Gov. Bobby Jindal is proposing to spend $526 million less on refundable tax credits next year, and direct that money to lessen the budget cuts on public colleges and health services.

The plan will be contained in the governor's budget proposal for next fiscal year, to be unveiled to lawmakers Friday.

For tax credits deemed "refundable," the state often pays out more than the actual taxes a person or business owes the state, simply writing a check for the difference.

Commissioner of Administration Kristy Nichols told The Associated Press on Thursday that Jindal wants to rework 12 such tax credits so the state doesn't pay more than the tax liability.

The savings would be split, with $150 million going to health care and the remaining $376 million going to higher education.

On Wednesday, Louisiana Democrats slammed Gov. Bobby Jindal for focusing on non-state issues and are calling on him to spend more time in Louisiana to help solve the state’s budget crisis.

“We need him here in the state of Louisiana,” state Rep. Barbara Norton, D-Shreveport, said in a conference call with reporters Wednesday morning. “I’m hoping and praying he will say to himself, ‘I have a responsibility, and it’s to be held accountable to the citizens of Louisiana.’ ”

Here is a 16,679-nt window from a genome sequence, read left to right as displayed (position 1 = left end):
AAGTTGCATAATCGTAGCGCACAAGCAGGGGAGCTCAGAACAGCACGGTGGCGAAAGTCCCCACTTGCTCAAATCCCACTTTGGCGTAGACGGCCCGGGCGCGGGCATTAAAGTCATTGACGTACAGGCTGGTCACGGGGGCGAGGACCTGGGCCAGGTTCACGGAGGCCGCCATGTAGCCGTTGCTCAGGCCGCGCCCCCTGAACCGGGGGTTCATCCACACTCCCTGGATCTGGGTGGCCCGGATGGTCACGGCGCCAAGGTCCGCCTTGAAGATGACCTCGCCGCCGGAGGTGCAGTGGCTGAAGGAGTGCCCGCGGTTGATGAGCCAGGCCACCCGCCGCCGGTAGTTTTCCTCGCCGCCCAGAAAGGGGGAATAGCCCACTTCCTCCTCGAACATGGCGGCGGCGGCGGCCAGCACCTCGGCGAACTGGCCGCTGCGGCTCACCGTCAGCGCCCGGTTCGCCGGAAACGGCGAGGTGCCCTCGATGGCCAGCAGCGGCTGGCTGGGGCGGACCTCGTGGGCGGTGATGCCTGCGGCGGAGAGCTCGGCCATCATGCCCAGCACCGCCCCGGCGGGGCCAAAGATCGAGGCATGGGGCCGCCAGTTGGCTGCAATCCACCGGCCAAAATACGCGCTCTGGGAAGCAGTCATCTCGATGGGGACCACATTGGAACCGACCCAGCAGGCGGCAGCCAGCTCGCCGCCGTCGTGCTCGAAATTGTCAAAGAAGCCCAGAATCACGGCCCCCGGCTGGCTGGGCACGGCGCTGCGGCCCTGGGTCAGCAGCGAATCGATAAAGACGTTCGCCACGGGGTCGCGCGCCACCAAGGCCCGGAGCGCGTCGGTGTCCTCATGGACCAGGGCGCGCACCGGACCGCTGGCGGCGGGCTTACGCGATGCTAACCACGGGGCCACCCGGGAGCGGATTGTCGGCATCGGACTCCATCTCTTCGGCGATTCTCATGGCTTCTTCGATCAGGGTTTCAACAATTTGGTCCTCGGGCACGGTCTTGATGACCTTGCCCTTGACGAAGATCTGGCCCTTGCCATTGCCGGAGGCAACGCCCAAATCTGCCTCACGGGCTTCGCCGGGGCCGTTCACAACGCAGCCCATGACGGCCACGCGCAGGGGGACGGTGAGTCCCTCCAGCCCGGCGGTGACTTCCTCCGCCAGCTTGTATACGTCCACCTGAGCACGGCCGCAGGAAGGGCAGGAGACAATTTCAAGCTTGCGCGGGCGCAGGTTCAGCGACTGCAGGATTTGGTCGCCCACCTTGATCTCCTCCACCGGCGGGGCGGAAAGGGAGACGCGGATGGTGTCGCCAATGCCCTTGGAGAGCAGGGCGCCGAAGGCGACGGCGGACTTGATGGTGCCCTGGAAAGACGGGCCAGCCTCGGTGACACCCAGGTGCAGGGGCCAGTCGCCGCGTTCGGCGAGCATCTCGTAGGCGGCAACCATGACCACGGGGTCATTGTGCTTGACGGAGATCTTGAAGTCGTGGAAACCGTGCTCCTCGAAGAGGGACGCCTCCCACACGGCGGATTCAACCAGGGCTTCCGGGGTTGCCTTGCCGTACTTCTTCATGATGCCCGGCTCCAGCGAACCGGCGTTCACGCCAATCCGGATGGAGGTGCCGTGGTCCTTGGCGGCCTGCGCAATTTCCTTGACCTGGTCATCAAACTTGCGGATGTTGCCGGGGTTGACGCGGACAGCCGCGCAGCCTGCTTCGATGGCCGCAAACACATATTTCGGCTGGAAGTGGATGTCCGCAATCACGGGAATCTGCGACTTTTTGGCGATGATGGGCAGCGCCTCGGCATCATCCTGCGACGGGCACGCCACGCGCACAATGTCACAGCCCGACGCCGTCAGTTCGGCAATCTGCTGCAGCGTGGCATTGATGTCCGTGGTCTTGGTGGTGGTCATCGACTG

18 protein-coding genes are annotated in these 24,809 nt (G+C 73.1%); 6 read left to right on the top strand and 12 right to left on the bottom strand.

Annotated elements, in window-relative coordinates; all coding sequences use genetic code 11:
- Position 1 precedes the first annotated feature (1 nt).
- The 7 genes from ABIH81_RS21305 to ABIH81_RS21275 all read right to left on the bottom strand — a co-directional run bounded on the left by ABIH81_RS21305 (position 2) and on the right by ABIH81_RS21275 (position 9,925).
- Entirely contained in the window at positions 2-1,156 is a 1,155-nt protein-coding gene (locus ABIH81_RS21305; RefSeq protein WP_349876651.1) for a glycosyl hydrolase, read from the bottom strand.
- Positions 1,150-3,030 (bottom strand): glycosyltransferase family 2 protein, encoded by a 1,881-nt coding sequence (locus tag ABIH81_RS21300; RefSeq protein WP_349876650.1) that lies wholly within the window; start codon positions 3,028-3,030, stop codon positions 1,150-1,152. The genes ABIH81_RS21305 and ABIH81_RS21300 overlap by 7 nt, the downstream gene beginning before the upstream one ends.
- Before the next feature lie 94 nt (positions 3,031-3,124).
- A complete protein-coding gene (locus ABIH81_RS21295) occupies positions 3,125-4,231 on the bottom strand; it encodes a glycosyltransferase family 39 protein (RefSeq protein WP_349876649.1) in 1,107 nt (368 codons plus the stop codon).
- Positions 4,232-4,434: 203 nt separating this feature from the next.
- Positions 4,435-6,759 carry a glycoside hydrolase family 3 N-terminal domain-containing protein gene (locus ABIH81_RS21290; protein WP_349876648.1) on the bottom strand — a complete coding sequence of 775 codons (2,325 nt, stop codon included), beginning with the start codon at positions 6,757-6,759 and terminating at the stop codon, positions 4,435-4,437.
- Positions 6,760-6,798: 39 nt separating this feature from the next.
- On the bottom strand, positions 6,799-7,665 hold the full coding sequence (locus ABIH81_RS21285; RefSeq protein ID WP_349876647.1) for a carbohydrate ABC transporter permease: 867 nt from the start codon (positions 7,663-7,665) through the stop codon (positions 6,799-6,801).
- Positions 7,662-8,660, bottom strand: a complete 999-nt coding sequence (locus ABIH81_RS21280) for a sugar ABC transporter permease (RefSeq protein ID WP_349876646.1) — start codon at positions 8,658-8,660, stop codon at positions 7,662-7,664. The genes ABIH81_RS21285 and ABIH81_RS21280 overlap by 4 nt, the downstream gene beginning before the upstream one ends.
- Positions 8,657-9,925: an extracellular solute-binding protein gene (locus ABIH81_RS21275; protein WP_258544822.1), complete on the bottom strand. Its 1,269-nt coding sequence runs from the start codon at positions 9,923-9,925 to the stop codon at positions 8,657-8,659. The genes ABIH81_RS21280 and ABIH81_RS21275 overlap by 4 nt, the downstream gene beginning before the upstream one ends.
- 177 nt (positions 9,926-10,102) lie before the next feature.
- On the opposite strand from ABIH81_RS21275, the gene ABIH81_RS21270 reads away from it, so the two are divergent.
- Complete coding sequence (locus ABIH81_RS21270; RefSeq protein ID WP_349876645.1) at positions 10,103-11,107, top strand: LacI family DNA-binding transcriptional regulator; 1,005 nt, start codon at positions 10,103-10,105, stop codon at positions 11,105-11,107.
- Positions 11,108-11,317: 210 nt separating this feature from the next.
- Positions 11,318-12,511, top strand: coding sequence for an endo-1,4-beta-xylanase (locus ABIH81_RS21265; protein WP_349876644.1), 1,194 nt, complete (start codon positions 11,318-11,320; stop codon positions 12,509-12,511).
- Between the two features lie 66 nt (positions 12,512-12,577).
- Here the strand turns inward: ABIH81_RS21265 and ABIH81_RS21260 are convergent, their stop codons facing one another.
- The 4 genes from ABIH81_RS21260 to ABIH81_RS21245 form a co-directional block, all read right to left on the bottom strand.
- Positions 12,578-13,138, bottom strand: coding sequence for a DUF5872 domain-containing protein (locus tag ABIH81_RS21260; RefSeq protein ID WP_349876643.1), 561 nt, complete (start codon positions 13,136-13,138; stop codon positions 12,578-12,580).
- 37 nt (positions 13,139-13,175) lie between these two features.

A recent analysis from The Advocate found Jindal had spent nearly half of 2014 outside of the state. Jindal, who is considering a run for president in 2016, continues to travel this week as his administration prepares to release its proposal for the coming fiscal year. He’ll return to Baton Rouge from an appearance at the Conservative Political Action Conference in Washington, D.C., on Thursday — the day before his budget recommendation is released.

This weekend, he’s slated to participate in a secretive meeting of the Club for Growth in West Palm Beach, Florida. According to the Miami Herald, that meeting will be open only to invited media.

The Jindal’s administration’s budget proposal for the fiscal year that begins July 1. The state is bracing for a $1.6 billion budget shortfall that the Legislative Fiscal Office has attributed to the budget’s reliance on one-time money in recent years.